Short Movie Reviews (oh thank gawd - Ed) *cough* of: Whispering Corridors, Memento Mori, and The Wishing Stairs - South Korean ``horror'' films.
As "horrors" (heavy on the quote marks to us westerners) at first glance the (latter -Ed) 2 of the 3 might be seen as sort of Ringu-lite in terms of the scare factor and aesthetic (or lack of Ringu intensity there-of, by apparent horror influence comparison) but as para-psychological atmospheric films, they all work to varying degrees of success.
Collectively they're known as "The Ghost School Trilogy" or as "keesheen younghwa" (Korean for Ghost Stories) but don't otherwise share the same characters or for that matter the same continued plot.
Was fun to learn than in South Korea, a film is considered a sequel (or can be) if it involves a similar element.
Id est, in this case all 3 films involve ghosts or apparitions and all 3 take place in all-girl boarding schools, but otherwise share little else in common.
I really enjoyed the first: Whispering Corridors, (Directed by Ki-Hyung Park) as an foreign atmospheric socio-political-commentary-driven murder-mystery horror.
It hits the mark on several levels from its content and commentary (on life within an all-girl Korean school system - from authority-abuse to interpersonal relationships - though it could as easily apply to Catholic private girl schools here., at one time, I suspect)
..to its psycho-social highly styalized horror film aesthetics with distinctly Asian-horror-cool cinematics.
In short, the first entry in this trilogy Whispering Corridors is a pleasure to experience particularly if you're a foreign film student or horror film buff; would highly recommend adding it to your viewing repertoire, if you 'aven't as yet.
The third in The Ghost School Trilogy: The Wishing Stairs (Directed by Jae-Yeon Yun) I enjoyed the least - though it probably has the most mneumonically impacting concept of the lot in terms of how it reminds you of the simplistic construct of say: a campfire horror story.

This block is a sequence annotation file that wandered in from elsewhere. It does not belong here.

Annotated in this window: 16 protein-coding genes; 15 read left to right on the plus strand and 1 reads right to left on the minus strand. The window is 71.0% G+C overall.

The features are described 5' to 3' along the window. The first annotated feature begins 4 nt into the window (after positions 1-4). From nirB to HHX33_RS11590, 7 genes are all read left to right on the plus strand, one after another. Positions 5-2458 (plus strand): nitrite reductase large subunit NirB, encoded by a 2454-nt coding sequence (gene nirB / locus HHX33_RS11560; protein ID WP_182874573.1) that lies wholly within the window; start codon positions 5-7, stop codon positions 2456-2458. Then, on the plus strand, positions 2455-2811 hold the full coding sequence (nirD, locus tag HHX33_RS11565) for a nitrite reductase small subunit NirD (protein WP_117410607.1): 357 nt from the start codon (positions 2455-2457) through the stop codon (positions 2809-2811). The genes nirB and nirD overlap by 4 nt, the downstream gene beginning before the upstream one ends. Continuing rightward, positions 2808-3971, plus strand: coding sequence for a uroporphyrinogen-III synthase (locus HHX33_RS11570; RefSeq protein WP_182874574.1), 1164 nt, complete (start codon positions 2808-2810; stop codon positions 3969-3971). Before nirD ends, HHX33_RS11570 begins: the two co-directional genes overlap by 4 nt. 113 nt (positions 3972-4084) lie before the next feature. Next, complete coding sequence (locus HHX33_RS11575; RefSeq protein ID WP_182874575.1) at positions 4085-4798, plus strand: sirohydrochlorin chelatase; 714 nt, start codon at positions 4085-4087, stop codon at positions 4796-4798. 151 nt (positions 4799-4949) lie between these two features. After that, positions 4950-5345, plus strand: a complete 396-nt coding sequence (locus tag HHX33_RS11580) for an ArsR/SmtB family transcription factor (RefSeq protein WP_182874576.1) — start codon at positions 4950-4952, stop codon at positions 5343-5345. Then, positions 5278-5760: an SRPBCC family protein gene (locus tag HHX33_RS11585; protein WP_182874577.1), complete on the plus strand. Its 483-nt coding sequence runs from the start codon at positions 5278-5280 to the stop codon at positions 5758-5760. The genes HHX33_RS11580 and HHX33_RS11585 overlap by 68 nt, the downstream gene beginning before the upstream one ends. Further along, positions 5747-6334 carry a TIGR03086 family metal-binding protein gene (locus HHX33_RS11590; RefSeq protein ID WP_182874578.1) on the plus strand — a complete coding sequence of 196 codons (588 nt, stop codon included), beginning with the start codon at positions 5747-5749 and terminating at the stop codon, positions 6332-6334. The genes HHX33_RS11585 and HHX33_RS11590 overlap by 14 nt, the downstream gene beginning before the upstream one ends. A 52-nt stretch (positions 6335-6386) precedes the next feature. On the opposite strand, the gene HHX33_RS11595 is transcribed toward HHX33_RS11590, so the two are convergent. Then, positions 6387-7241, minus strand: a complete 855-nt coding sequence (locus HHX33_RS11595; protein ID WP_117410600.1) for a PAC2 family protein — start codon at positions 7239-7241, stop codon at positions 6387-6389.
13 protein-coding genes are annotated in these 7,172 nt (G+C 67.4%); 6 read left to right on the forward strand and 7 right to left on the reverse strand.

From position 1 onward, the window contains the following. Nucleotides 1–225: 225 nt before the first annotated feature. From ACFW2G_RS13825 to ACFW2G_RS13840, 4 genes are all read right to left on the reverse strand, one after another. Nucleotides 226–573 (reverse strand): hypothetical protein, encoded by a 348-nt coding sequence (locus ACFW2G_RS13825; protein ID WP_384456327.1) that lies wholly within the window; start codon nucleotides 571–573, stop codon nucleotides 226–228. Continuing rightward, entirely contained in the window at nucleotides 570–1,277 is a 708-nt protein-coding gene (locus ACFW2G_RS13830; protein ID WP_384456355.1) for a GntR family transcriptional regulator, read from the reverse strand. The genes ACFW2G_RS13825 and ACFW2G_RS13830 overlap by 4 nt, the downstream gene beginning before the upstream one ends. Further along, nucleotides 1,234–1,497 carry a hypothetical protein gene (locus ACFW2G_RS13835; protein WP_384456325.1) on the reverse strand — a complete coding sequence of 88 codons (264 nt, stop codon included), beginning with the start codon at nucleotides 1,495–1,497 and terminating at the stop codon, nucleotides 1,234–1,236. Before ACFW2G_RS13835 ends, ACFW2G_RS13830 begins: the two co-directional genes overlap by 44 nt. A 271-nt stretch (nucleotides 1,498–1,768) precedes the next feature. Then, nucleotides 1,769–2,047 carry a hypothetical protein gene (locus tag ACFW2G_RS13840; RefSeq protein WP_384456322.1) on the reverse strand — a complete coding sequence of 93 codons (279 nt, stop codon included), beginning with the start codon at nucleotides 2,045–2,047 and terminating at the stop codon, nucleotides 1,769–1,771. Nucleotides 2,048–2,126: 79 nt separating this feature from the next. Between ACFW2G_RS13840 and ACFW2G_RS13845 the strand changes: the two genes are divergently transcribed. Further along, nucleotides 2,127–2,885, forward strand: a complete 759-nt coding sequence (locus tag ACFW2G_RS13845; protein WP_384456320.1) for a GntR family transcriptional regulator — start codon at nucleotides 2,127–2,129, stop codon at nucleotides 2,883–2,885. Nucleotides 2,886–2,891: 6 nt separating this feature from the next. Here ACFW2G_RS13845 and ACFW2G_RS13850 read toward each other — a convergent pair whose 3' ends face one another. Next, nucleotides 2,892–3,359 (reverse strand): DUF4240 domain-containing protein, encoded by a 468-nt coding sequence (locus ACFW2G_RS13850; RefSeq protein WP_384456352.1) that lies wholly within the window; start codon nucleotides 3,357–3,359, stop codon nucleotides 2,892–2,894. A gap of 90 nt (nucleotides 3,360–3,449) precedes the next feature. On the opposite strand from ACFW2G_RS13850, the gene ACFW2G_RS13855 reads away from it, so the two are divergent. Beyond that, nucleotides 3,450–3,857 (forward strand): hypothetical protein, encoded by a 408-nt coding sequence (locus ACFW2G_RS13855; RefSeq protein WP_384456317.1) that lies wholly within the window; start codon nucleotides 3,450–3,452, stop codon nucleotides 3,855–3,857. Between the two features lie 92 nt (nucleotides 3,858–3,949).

(the plot device: if you count aloud as you climb each of the 28 stairs leading up a hillside, a 29th stair will magically appear and The Spirit Fox will grant you a wish)
but I found it came off ultimately unsatisfying because it was predictable and not much more than the done-to-death morality tale of: be careful what you wish for.
Very nicely framed shots however, Bergman'esque, excellent eye. Watch out for the Director Jae-Yeon Yun.
Anyway while the stair-concept and the impressive cinematography itself stayed with me (and for the latter it is worth a look imo) the movie's content was quickly forgotten.
but the middle child of The Ghost School Trilogy: Memento Mori (remember the dead/memory of the dead/keepsake of the dead) that was in my view the best of the lot.
It involves "the L word" encompassing the two major L Words, Lesbian and uh L.
("Love" for some pedantic reason he refuses to say THAT L word - Ed)
Memento Mori's plot: a schoolgirl finds a diary co-written by 2 of her classmates, in it she discovers they were in L but drifted apart. The film is about young L and how confusing magical intense and overpowering it can be. Even after you're dead.
Memento Mori came closest of the 3 to revealing "the truth" or rather several truths., about L, about girl schools, about peer pressure, and by extension about society.
'Natch I couldn't say for certain myself, not being a schoolgirl, how accurate a depiction it was of boarding life, but it `felt' like truth.
Yet it is "the truths" that it tells about girls in L that rises it above the others in the trilogy, and raises it above being just a horror'ish film, imo.
Watched it 3 times, partially because I needed to acclimate myself to the directors flashback style, which is confusing because ee or rather they 'aven't got one!
(co-Directed Siamese style by Tae-Yong Kim and Kyu-Dong Min -- last names first, South Korean style -- with no cinematic effect of any kind that I was able to find to designate a flashback from either)
so you 'ave to be paying close attention.
but mostly I viewed it 3 times because it was worth repeated viewings.
Not so much a horror as I find Memento Mori to be an emotionally truthful film.
In short summary: To foreign-film/horror fans, I would definitely highly recommend Whispering Corridors, if you haven't seen it as yet it ought be available at your video-store, if not in the horror section then in the import section, it's essentially a murder-mystery slash social commentary film with a striking visual distinctly-Asian horror aesthetic with impressive atmosphere. A must-see for any horror film fan.
I do have to say though that I have a bias towards Memento Mori primarily because I'm in my trying-to-better-understand-femmes phase, and it got closest to revealing bits of the truth of that to me, ergo, I L'ed it.